The United Nations condemned a reported attack on an office of Libya’s central bank in the eastern city of Benghazi, calling for an inquiry into the incident that has complicated talks between the country’s warring parties.,,The incident at the bank, which has tried to stay out of the conflict, weakened the Libyan dinar against the dollar on the parallel market. The bank is controlling the country’s vital oil revenues and foreign currency reserves.“The United Nations Support Mission in Libya condemns the reported armed attack against the Central Bank branch in Benghazi, a sovereign symbol of the Libyan State,” it said in a statement…

A Reuters reporter could see damage to the bank building located in the city center, the scene of heavy battles for weeks between eastern government troops and Islamist fighters…Both conflict parties have been fighting for control of the oil producer and appointed separate heads for the central bank which held $109 billion in foreign reserves at the end of June, the last published figure. Experts believe the figure has fallen due to a slump in oil output.  Oil revenues are booked abroad on accounts of a state bank to which only the central bank has access. About half of the currency reserves are held in illiquid or rather exotic assets such as equity stakes from Italy to Bahrain or Chinese bonds.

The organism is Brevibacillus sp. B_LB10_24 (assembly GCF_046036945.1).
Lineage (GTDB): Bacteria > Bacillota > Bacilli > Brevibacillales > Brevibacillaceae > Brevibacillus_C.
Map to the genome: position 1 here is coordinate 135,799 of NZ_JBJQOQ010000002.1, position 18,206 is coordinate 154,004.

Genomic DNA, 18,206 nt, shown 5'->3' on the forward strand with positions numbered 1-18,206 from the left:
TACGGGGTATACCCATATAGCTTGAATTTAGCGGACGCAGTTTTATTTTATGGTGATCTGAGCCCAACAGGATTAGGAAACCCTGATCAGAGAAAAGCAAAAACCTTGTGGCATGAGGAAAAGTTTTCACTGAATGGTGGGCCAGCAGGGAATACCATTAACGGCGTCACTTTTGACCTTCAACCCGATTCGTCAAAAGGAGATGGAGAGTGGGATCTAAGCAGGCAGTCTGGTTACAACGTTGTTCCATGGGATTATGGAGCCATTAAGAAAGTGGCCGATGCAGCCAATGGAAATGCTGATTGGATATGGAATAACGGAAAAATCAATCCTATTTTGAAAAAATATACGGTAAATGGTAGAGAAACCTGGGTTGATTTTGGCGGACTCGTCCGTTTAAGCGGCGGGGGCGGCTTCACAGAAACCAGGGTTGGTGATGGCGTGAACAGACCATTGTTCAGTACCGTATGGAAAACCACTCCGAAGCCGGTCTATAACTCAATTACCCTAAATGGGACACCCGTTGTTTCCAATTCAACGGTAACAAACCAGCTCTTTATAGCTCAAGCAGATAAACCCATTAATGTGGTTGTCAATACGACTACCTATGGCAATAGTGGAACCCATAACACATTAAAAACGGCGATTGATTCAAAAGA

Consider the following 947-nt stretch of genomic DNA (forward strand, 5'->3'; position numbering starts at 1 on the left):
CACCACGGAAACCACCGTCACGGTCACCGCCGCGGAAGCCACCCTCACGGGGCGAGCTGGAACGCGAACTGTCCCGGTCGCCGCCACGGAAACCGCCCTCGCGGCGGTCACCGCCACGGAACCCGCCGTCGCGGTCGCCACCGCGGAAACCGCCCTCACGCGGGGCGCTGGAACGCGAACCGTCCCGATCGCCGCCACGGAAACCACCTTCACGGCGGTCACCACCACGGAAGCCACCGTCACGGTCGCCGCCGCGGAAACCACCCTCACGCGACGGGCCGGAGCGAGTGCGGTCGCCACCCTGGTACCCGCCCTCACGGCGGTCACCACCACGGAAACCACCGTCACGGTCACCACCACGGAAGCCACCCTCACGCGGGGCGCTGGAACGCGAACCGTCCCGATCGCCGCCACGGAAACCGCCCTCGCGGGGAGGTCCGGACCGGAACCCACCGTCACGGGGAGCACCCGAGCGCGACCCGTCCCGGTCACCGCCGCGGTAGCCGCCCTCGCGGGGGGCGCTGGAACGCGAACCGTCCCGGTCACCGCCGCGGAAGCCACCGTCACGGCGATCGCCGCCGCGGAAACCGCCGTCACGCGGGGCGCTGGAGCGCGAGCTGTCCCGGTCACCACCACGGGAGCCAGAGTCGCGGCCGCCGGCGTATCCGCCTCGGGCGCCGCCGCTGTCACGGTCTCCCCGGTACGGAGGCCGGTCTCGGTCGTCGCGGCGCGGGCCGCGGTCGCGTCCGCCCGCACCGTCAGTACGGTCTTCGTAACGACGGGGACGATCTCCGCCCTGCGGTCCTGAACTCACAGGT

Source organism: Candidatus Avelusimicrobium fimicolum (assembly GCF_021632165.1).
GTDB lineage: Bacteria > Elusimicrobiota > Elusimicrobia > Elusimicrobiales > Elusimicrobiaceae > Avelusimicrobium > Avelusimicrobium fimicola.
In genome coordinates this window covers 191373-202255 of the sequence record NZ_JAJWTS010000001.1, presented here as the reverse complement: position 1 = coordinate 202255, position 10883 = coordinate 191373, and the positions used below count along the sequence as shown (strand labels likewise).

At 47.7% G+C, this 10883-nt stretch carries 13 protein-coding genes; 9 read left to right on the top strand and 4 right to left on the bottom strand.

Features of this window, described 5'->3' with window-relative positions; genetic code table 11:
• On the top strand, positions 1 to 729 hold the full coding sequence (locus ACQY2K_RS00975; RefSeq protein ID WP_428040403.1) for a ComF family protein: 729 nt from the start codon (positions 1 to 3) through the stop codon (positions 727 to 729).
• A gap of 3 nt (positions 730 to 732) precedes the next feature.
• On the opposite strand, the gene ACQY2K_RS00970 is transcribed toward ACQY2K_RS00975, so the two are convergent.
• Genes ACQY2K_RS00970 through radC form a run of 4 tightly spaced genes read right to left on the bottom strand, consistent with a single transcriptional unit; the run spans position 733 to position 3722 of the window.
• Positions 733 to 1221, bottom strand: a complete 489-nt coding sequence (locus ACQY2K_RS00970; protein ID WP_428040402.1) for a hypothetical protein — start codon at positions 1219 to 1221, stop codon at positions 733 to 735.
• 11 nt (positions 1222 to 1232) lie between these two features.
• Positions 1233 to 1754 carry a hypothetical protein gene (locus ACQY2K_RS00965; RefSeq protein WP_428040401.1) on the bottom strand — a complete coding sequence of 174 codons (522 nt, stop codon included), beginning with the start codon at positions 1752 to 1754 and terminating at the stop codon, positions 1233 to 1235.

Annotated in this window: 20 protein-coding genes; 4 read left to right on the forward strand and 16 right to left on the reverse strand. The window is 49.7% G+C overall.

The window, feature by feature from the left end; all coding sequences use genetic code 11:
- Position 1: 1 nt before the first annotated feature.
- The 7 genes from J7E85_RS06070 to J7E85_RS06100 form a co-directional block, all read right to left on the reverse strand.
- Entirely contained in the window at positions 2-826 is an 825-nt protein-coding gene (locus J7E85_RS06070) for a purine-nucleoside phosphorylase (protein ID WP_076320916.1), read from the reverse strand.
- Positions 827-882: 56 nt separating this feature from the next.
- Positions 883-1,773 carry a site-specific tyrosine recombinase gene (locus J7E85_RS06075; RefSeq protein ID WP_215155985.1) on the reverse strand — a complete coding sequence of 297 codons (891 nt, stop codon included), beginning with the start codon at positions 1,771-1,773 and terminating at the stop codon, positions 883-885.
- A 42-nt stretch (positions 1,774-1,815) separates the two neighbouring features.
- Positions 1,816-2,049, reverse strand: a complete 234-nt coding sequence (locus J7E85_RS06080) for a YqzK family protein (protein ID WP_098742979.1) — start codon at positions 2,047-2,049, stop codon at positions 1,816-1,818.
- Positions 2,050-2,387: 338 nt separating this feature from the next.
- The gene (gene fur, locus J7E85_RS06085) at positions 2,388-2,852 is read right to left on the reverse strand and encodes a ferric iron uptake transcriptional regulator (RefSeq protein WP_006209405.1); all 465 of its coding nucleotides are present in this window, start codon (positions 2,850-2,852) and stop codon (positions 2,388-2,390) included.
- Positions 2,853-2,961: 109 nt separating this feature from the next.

Excerpt from U.N. condemns attack on Libyan central bank, demands inquiry, Reuters, Friday, 23 January 2015

The Division of Libya

Libya satellite image

Libya’s self-proclaimed prime minister [Omar al-Hassi] has warned that attempts by a rival government in the east to assert control over the oil industry could escalate the political conflict dividing the OPEC member state and force it to break in two.  Libya has had two governments competing for power since August 2014 when a group called Operation Libya Dawn, which opponents say is backed by Islamists, seized Tripoli and forced the elected Prime Minister Abdullah al-Thinni to flee 1,000 km to a small city near the border with Egypt.

The warning by Omar al-Hassi, prime minister of the rival government, came after Thinni’s government claimed air strikes on Tripoli’s Mitigate airport this week, escalating a confrontation that started with an attack by Libya Dawn on a rival force in Tripoli in July.  The new rulers in the capital are not recognised by the United Nations and world powers but have taken over ministries, oil facilities, airports and much of western and central Libya.